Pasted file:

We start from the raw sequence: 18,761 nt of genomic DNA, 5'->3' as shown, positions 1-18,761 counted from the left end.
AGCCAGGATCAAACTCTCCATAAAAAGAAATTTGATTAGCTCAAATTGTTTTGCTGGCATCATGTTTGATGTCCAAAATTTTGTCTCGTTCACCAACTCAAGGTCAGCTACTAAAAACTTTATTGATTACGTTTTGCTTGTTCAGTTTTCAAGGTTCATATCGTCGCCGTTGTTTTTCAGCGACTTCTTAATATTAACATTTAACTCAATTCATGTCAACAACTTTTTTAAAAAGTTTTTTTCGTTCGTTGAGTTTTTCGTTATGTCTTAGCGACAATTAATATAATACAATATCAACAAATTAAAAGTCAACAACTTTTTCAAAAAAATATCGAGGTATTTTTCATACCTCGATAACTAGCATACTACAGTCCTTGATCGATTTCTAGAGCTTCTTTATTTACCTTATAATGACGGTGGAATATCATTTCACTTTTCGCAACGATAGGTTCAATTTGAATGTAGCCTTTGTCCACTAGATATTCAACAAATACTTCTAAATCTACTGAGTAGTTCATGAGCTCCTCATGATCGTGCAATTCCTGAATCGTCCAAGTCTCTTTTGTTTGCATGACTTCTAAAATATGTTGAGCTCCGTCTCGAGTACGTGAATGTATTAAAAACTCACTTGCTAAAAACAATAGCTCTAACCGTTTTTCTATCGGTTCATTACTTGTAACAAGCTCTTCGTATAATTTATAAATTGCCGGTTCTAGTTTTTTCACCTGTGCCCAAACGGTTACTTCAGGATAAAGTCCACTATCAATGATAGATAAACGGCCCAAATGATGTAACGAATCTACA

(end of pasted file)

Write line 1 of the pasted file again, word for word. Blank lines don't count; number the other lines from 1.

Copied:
We start from the raw sequence: 18,761 nt of genomic DNA, 5'->3' as shown, positions 1-18,761 counted from the left end.